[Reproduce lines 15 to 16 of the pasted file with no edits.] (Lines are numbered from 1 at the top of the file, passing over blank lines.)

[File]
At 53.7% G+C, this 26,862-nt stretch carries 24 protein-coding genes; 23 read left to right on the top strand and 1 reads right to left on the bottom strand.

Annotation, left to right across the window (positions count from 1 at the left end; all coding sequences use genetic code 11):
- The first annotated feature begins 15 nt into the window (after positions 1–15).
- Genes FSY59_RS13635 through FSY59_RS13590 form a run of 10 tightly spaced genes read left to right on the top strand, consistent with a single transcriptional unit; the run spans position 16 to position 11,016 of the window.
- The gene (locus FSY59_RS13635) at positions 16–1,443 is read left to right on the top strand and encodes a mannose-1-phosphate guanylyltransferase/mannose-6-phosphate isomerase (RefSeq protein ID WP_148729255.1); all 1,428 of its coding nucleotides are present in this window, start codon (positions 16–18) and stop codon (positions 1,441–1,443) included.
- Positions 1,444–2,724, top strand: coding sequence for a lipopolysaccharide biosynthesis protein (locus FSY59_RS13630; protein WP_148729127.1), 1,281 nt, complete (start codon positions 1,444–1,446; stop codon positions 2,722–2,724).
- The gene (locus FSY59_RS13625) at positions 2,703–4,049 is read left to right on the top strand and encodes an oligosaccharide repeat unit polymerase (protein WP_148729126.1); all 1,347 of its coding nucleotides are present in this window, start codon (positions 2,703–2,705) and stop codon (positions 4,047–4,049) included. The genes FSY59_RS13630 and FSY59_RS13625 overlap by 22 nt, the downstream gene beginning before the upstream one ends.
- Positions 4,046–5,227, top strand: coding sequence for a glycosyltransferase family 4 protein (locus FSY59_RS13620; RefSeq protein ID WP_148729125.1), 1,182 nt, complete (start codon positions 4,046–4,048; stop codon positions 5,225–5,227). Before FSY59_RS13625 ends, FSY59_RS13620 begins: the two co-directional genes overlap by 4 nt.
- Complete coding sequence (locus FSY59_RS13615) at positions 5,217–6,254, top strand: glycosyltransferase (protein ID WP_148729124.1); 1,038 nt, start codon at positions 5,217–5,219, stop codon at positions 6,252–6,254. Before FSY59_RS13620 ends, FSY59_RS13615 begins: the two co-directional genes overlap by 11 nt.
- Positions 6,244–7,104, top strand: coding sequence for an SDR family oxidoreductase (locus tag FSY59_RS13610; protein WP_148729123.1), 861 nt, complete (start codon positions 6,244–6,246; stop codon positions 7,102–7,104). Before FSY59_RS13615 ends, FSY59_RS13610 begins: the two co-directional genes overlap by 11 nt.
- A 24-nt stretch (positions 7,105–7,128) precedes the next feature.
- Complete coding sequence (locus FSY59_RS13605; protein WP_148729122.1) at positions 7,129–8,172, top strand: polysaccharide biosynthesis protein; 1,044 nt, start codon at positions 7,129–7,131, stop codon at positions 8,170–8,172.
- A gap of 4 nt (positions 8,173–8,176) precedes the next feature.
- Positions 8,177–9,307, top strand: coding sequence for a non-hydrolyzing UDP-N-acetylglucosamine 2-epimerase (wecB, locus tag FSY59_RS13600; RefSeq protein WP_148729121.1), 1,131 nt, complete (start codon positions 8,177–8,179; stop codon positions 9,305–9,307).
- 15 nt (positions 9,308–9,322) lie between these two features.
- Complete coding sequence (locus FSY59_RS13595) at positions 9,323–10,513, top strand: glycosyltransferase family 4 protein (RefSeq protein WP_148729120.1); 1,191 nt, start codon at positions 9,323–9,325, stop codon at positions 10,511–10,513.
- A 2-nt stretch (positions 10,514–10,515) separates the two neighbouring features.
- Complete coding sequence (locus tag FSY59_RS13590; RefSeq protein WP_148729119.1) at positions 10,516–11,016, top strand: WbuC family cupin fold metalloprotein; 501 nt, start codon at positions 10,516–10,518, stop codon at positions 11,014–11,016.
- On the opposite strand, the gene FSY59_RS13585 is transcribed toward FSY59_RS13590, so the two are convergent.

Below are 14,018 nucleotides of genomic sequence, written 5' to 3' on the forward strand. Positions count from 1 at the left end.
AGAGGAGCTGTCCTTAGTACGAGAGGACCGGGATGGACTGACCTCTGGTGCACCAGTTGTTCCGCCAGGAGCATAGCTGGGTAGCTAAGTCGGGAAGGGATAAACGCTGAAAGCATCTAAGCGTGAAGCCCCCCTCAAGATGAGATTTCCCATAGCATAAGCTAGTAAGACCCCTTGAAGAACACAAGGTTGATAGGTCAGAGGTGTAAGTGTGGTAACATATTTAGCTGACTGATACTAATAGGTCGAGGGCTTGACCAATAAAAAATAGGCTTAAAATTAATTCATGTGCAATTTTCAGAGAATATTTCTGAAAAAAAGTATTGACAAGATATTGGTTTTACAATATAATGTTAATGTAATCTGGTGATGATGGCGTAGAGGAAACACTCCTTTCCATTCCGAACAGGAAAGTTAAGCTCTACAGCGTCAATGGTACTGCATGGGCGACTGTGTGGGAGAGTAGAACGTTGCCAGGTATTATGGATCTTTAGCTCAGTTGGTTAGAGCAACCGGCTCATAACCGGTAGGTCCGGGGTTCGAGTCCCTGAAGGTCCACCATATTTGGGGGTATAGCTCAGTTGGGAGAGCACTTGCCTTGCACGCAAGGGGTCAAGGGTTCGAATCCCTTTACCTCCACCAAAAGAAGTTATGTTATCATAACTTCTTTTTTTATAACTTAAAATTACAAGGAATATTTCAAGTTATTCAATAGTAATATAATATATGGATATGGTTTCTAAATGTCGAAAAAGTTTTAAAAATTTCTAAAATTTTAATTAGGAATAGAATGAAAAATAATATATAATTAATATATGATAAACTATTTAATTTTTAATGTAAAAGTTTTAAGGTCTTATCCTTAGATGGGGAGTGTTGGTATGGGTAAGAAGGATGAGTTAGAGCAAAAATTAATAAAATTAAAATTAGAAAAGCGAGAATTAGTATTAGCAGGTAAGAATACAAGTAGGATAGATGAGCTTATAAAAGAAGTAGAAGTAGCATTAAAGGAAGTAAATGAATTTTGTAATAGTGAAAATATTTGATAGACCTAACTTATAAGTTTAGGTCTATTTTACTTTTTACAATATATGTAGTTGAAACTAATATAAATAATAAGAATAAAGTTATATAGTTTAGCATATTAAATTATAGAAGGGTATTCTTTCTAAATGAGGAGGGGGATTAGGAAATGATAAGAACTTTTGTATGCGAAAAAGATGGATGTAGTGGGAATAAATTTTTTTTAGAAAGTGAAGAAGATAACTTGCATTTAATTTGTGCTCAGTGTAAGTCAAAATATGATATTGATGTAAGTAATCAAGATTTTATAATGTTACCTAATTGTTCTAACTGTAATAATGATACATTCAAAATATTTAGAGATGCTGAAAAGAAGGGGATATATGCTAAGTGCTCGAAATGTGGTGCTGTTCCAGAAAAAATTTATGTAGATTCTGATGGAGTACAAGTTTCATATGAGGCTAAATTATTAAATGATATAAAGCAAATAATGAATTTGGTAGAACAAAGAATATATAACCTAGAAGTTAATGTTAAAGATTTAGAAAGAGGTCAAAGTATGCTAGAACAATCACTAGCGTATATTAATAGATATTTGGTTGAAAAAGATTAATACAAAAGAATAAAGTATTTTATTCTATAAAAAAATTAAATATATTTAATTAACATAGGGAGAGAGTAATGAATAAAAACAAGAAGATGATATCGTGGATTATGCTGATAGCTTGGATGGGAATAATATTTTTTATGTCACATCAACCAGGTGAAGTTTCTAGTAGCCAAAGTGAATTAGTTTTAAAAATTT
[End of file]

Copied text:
- 15 nt (positions 9,308–9,322) lie between these two features.
- Complete coding sequence (locus FSY59_RS13595) at positions 9,323–10,513, top strand: glycosyltransferase family 4 protein (RefSeq protein WP_148729120.1); 1,191 nt, start codon at positions 9,323–9,325, stop codon at positions 10,511–10,513.